Fig. 3: Boilerplate removal result for Justext method for a news websiteExtracted text includes smaller extraneous text compared to BeautifulSoup's get_text() and NLTK's (OLD) clean_html() method, but the page title is absent.
Boilerplate removal result from Python-goose method for this news website. No extraneous text compared to BeautifulSoup's get_text(), NLTK's (OLD) clean_html(), and Justext but missing title text and first paragraph.
Fig. 4: Boilerplate removal result for Python-goose method for this news website. No extraneous text compared to BeautifulSoup's get_text(), NLTK's (OLD) clean_html(), and Justext, but page title and first paragraph are absent.
Boilerplate removal result from  Python-boilerpipe (ArticleExtractor) method for this news website. Smaller extraneous text compared to BeautifulSoup's get_text(), NLTK's (OLD) clean_html(), and Justext.
Fig. 5: Boilerplate removal result for  Python-boilerpipe (ArticleExtractor) method for a news websiteExtracted text includes smaller extraneous text compared to BeautifulSoup's get_text(), NLTK's (OLD) clean_html(), and Justext.
Boilerplate removal refers to the task of extracting the main text content of webpages. This is done through the removal of content such as navigation links, header and footer sections, etc. Even though this task is a common prerequisite for most text processing tasks, I have not found an authoritative versatile solution. In other to better understand how some common options for boilerplate removal perform against one another, I developed a simple experiment to measure how well the methods perform when compared to a gold standard text extraction method (myself). Python-boilerpipe (ArticleExtractor mode) performed best on my small sample of 10 news documents with an average Jaccard Index score of 0.7530, and median Jaccard Index score of 0.8964. The Jaccard scores for each document for a given boilerplate removal method was calculated over the sets (bag of words) created from the news documents and the gold standard text.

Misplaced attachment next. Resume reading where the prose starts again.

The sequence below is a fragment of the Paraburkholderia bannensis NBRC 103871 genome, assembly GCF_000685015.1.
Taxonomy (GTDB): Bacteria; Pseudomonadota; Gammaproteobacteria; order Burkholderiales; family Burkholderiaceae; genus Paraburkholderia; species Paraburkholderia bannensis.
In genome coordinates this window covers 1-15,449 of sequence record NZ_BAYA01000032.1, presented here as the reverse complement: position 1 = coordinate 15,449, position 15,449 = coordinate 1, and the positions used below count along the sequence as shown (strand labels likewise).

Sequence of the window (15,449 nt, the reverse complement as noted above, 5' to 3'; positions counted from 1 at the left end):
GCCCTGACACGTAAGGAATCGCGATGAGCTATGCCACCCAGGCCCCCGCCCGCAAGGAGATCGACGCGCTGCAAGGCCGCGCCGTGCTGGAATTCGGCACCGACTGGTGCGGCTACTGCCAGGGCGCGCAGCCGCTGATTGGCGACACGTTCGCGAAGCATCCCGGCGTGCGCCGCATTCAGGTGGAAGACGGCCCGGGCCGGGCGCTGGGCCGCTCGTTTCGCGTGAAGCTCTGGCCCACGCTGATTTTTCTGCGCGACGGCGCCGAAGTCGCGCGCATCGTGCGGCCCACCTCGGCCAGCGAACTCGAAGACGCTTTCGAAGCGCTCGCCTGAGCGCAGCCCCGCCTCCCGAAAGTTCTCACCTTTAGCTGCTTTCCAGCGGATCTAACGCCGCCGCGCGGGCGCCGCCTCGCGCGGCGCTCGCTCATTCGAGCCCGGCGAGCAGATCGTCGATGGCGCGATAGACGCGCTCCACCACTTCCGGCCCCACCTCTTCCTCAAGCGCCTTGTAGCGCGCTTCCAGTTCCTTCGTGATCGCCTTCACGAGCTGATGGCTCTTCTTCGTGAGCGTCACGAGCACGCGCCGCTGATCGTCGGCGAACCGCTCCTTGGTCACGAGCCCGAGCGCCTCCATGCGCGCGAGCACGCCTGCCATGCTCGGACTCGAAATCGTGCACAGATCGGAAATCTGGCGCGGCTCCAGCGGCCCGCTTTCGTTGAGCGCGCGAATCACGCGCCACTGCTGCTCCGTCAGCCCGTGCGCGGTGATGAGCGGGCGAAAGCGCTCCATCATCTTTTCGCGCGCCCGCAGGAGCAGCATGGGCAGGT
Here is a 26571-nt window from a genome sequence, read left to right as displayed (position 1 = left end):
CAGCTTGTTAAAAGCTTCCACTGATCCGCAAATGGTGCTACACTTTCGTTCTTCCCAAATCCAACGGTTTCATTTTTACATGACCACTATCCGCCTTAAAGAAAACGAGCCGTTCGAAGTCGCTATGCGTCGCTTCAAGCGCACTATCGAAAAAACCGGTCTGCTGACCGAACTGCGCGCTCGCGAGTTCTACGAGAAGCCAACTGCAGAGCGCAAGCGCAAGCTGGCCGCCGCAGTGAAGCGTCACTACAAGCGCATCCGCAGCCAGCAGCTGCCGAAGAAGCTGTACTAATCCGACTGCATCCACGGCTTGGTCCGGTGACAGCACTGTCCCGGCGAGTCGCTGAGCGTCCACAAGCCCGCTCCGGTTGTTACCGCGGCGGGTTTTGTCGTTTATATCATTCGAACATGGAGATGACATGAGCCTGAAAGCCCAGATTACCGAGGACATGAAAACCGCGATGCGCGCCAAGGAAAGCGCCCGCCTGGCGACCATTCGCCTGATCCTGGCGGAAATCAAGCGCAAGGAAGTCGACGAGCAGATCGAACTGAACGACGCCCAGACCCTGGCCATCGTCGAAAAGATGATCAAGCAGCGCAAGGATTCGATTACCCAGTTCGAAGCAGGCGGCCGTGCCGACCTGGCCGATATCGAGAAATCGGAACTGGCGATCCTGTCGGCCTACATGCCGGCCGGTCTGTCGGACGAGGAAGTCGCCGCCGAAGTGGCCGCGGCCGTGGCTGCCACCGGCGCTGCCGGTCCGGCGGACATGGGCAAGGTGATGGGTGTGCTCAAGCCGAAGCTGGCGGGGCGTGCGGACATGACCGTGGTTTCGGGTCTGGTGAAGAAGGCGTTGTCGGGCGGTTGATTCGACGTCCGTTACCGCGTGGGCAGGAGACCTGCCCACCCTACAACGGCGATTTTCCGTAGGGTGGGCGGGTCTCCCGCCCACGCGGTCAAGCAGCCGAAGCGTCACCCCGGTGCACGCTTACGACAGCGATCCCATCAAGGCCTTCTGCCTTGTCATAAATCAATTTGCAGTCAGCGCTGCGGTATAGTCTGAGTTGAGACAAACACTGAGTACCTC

Some common boilerplate removal methods
  1. BeautifulSoup's get_text()
    • Description: BeautifulSoup is a very (if not the most) popular python library used to parse HTML. It offers a boilerplate removal method - get_text() - which can be invoked with a tag element such as the body element of a webpage. Empirically, the get_text() method does not do a good job removing all the Javascript, HTML markups, comments, and CSS text of webpages, and includes extraneous text along with the extracted text.
    • Recommendation: I don't recommend exclusive use of get_text() for boilerplate removal.
  2. NLTK's (OLD) clean_html()